Necessity is the mother of invention, and therefore, to overcome Pattern #3, software is making all the difference. I would probably drop in the hot buzz word called “Software-Defined Storage” here because it is software that is overcoming Pattern #3’s limitations. VMware’s VSAN, PernixData FVP, Nutanix NDFS, VMware Virsto (when it is ready), Simplivity’s hyper-converged architecture, Virident FlashMax and vFAS, Datacore SAN Symphony-V and so many more that have been thrown at me in the last few months, are breaking down the barriers and limitations of a single physical server.

While standards are probably coagulating and taking shape at the server-side storage, both hardware and software, the industry simply can’t wait. Players such as Virident (through friends of mine previously with HDS Australia), are taking matters into their own hands and I must say that they have done the right thing to tie themselves expertly to enterprise applications such as Oracle RAC, Microsoft SQL Server, VMware VDI and MySQL.

Mind you, this is not anything simple. What Virident has done very smartly (while the entire server-side flash market is battling and jousting for their positions), is to intricately craft and deeply test these enterprise applications with their solutions.

For example, Virident’s FlashMax deep integration with the Microsoft Storport architecture results in enhancing the performance, stability and greater scalability of the Microsoft SQL Server. Virident also recently announced their certified performance-based architecture with Oracle RAC and again, it is their deep integration with Oracle SGA Buffer Cache and Smart Flash Cache that has resulted in a very high performance Oracle RAC architecture. They have a whitepaper out recently on accelerating Oracle database.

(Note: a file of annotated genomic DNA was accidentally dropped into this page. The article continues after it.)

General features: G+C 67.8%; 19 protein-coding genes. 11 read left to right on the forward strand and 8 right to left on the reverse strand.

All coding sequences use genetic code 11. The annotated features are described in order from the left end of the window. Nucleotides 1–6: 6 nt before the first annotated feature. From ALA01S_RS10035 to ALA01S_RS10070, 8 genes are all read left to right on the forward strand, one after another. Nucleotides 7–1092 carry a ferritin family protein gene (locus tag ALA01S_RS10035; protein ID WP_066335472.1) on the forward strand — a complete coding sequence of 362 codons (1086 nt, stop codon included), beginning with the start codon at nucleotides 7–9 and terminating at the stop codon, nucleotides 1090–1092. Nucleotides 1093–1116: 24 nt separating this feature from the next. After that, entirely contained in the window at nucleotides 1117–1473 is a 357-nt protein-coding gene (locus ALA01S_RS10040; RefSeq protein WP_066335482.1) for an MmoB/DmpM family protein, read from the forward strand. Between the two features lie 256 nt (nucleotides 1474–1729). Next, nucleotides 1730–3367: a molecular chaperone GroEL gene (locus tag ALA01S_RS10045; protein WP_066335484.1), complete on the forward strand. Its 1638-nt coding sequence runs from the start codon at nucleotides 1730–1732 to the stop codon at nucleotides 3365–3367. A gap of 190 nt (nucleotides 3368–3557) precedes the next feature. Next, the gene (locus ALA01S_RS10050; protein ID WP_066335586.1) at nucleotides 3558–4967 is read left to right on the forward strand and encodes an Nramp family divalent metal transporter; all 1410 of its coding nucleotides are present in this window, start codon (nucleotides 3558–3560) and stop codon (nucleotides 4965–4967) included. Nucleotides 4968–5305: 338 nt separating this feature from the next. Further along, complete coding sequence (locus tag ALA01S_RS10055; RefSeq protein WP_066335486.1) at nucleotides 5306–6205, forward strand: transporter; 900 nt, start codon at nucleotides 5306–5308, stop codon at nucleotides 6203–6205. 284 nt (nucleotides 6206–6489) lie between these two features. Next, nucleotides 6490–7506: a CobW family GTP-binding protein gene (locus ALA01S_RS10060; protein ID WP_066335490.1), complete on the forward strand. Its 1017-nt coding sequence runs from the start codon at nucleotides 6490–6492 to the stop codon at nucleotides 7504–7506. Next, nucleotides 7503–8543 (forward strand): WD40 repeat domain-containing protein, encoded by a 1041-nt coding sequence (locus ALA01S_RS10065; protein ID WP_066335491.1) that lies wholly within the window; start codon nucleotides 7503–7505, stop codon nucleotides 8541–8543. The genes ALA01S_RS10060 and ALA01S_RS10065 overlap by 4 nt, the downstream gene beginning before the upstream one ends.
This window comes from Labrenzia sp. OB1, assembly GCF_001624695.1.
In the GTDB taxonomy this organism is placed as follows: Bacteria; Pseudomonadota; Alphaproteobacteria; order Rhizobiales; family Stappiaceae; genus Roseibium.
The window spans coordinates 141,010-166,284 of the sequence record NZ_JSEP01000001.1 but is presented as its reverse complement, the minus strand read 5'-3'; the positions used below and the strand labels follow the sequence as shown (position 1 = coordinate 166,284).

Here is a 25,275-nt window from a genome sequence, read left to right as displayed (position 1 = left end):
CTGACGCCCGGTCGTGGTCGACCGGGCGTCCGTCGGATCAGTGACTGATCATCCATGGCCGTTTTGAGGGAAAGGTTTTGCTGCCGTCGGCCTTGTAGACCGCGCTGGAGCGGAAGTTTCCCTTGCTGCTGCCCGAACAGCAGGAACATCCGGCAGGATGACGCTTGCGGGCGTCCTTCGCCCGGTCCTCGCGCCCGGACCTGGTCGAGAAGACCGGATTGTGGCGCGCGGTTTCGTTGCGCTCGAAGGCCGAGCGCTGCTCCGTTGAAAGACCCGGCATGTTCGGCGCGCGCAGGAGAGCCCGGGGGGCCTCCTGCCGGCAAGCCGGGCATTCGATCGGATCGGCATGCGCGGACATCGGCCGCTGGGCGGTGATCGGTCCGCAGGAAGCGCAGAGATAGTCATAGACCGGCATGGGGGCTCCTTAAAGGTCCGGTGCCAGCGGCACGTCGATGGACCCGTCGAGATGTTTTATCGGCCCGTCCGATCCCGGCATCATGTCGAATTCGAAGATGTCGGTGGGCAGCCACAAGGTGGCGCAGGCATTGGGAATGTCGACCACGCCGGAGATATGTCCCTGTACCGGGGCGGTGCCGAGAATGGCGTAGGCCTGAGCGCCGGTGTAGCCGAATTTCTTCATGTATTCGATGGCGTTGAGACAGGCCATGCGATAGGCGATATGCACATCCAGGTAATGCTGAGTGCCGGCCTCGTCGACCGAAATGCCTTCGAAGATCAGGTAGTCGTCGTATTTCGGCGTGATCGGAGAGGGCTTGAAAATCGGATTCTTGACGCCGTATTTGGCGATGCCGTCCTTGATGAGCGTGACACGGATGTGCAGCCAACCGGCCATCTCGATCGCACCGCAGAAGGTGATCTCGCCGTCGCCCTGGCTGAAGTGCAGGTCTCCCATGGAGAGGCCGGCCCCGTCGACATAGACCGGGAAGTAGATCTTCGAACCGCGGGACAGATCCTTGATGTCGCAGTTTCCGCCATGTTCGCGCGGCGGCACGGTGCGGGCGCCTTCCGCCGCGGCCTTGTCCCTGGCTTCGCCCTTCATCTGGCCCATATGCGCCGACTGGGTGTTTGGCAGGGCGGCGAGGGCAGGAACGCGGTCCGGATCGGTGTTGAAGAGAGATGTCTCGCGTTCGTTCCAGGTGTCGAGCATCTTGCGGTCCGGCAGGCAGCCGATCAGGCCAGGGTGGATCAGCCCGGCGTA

The consumers, through these Virident certified enterprise applications, are the ones that will benefit greatly for the work Virident has done so far, and I am sure there are more enterprise applications that will be part their portfolio of certified and proven enterprise solutions.

The one that impressed me about Virident is their boldness in vision. Amidst the chaos (and confusion) of server-side flash, Virident took matters to give what customer wants. Virident FlashConnect is another solution that gives a lot of value. In the page, FlashConnect has the vHA, vShare and vCache software modules

I don’t specifically have a lot of deep knowledge of each one of the software modules but go check out their website, because the pictures are pretty intuitive. Maybe in another future blog entry just on these software modules? 

What Virident has done is what Pattern #4 is right now (although things will change).

Pattern #4 is server-side storage vendors are innovating to give their customers what they want right now – Application assurance.

These are the things I have been picking up along these few months. Flash is rocking the very core foundation of storage networking and it will redefine storage industry as a whole, and guys like Virident are leading the way.

About cfheoh

I am a technology blogger with 20+ years of IT experience. I write heavily on technologies related to storage networking and data management because that is my area of interest and expertise. I introduce technologies with the objectives to get readers to *know the facts*, and use that knowledge to cut through the marketing hypes, FUD (fear, uncertainty and doubt) and other fancy stuff. Only then, there will be progress. I am involved in SNIA (Storage Networking Industry Association) and as of October 2013, I have been appointed as SNIA South Asia & SNIA Malaysia non-voting representation to SNIA Technical Council. I was previously the Chairman of SNIA Malaysia until Dec 2012. As of August 2015, I am returning to NetApp to be the Country Manager of Malaysia & Brunei. Given my present position, I am not obligated to write about my employer and its technology, but I am indeed subjected to Social Media Guidelines of the company. Therefore, I would like to make a disclaimer that what I write is my personal opinion, and mine alone. Therefore, I am responsible for what I say and write and this statement indemnify my employer from any damages.